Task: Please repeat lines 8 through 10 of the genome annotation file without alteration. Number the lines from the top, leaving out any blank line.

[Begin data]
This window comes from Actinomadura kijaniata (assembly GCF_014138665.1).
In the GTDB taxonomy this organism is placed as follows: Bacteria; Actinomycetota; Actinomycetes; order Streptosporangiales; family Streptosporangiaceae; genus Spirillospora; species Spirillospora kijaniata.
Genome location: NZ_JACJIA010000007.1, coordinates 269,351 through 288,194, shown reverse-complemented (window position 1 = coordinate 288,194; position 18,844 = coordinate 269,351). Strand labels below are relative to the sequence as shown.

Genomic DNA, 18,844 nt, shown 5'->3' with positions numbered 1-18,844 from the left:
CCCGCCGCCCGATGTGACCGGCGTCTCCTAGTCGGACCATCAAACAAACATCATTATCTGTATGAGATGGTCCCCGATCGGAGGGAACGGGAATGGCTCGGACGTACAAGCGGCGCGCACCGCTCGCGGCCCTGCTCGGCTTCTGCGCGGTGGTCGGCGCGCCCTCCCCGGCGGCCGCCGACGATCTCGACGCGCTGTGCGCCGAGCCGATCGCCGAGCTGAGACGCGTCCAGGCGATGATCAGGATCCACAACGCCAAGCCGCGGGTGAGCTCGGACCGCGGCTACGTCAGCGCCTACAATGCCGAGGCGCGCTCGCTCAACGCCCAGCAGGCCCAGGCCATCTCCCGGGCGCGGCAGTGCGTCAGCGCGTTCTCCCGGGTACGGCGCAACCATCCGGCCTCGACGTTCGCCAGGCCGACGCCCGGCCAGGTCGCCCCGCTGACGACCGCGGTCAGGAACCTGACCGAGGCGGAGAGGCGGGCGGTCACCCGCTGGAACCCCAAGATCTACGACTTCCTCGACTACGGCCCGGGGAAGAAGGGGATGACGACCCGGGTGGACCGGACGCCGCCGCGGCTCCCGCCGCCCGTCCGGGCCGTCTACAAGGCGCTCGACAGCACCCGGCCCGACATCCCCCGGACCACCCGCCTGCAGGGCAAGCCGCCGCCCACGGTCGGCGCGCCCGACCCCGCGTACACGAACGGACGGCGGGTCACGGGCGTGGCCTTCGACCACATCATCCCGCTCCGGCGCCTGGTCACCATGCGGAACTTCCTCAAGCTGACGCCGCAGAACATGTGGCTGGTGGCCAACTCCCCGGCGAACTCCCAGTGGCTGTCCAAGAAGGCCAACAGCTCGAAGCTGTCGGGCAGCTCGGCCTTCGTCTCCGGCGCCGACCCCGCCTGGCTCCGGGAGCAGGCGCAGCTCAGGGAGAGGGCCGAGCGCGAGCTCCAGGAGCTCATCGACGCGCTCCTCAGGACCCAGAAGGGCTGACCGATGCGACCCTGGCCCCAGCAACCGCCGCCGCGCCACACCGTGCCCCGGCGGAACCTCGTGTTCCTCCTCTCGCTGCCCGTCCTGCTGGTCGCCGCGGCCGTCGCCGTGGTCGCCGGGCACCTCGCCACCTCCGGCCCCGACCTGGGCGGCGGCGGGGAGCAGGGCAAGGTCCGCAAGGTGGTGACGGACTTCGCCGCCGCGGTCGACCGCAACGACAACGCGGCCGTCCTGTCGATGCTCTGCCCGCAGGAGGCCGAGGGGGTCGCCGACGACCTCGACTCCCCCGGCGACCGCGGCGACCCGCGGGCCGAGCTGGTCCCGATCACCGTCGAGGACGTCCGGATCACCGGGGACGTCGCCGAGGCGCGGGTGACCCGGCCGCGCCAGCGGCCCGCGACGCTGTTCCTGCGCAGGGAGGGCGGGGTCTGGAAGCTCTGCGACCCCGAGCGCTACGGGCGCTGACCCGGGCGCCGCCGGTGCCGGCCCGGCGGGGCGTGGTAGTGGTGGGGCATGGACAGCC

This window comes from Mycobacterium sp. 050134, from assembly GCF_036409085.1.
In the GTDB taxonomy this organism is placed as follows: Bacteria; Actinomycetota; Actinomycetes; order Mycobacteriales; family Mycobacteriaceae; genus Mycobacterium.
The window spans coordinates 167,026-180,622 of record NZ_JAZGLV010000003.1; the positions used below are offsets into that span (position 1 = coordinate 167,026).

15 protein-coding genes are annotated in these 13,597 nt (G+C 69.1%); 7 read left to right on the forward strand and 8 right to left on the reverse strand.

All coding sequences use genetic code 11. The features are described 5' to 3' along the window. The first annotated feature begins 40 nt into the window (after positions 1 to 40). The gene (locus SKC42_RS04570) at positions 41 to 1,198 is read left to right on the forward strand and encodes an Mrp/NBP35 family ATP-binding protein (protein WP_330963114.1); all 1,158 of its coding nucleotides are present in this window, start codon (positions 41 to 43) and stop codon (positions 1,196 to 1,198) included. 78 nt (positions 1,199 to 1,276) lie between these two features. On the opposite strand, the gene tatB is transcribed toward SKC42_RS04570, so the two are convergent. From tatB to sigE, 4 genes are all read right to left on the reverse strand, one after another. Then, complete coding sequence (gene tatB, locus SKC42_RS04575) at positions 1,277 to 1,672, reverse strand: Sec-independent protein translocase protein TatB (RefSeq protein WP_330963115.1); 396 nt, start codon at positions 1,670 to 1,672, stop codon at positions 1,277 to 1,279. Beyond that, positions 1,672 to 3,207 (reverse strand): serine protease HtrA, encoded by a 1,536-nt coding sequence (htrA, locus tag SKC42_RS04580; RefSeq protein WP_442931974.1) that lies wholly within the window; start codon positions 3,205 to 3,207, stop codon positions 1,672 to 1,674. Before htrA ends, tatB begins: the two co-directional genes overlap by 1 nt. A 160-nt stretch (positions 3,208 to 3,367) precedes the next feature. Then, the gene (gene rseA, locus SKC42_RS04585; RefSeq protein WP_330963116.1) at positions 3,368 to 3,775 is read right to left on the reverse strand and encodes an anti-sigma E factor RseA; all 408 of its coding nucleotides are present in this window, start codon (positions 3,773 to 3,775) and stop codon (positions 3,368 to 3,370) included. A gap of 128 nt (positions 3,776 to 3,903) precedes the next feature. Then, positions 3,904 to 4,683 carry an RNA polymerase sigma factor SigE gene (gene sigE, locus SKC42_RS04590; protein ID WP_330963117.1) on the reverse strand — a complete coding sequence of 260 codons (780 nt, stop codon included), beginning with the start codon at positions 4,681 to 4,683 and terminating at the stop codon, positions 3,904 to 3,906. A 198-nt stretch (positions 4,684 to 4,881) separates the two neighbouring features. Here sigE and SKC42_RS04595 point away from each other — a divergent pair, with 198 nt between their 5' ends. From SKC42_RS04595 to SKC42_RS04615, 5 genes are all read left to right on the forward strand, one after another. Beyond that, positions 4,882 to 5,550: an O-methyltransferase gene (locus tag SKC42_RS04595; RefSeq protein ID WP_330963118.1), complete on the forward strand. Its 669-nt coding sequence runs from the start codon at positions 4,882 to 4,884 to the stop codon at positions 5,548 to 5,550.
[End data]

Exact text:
The window spans coordinates 167,026-180,622 of record NZ_JAZGLV010000003.1; the positions used below are offsets into that span (position 1 = coordinate 167,026).

15 protein-coding genes are annotated in these 13,597 nt (G+C 69.1%); 7 read left to right on the forward strand and 8 right to left on the reverse strand.

All coding sequences use genetic code 11. The features are described 5' to 3' along the window. The first annotated feature begins 40 nt into the window (after positions 1 to 40). The gene (locus SKC42_RS04570) at positions 41 to 1,198 is read left to right on the forward strand and encodes an Mrp/NBP35 family ATP-binding protein (protein WP_330963114.1); all 1,158 of its coding nucleotides are present in this window, start codon (positions 41 to 43) and stop codon (positions 1,196 to 1,198) included. 78 nt (positions 1,199 to 1,276) lie between these two features. On the opposite strand, the gene tatB is transcribed toward SKC42_RS04570, so the two are convergent. From tatB to sigE, 4 genes are all read right to left on the reverse strand, one after another. Then, complete coding sequence (gene tatB, locus SKC42_RS04575) at positions 1,277 to 1,672, reverse strand: Sec-independent protein translocase protein TatB (RefSeq protein WP_330963115.1); 396 nt, start codon at positions 1,670 to 1,672, stop codon at positions 1,277 to 1,279. Beyond that, positions 1,672 to 3,207 (reverse strand): serine protease HtrA, encoded by a 1,536-nt coding sequence (htrA, locus tag SKC42_RS04580; RefSeq protein WP_442931974.1) that lies wholly within the window; start codon positions 3,205 to 3,207, stop codon positions 1,672 to 1,674. Before htrA ends, tatB begins: the two co-directional genes overlap by 1 nt. A 160-nt stretch (positions 3,208 to 3,367) precedes the next feature. Then, the gene (gene rseA, locus SKC42_RS04585; RefSeq protein WP_330963116.1) at positions 3,368 to 3,775 is read right to left on the reverse strand and encodes an anti-sigma E factor RseA; all 408 of its coding nucleotides are present in this window, start codon (positions 3,773 to 3,775) and stop codon (positions 3,368 to 3,370) included. A gap of 128 nt (positions 3,776 to 3,903) precedes the next feature. Then, positions 3,904 to 4,683 carry an RNA polymerase sigma factor SigE gene (gene sigE, locus SKC42_RS04590; protein ID WP_330963117.1) on the reverse strand — a complete coding sequence of 260 codons (780 nt, stop codon included), beginning with the start codon at positions 4,681 to 4,683 and terminating at the stop codon, positions 3,904 to 3,906. A 198-nt stretch (positions 4,684 to 4,881) separates the two neighbouring features. Here sigE and SKC42_RS04595 point away from each other — a divergent pair, with 198 nt between their 5' ends. From SKC42_RS04595 to SKC42_RS04615, 5 genes are all read left to right on the forward strand, one after another. Beyond that, positions 4,882 to 5,550: an O-methyltransferase gene (locus tag SKC42_RS04595; RefSeq protein ID WP_330963118.1), complete on the forward strand. Its 669-nt coding sequence runs from the start codon at positions 4,882 to 4,884 to the stop codon at positions 5,548 to 5,550.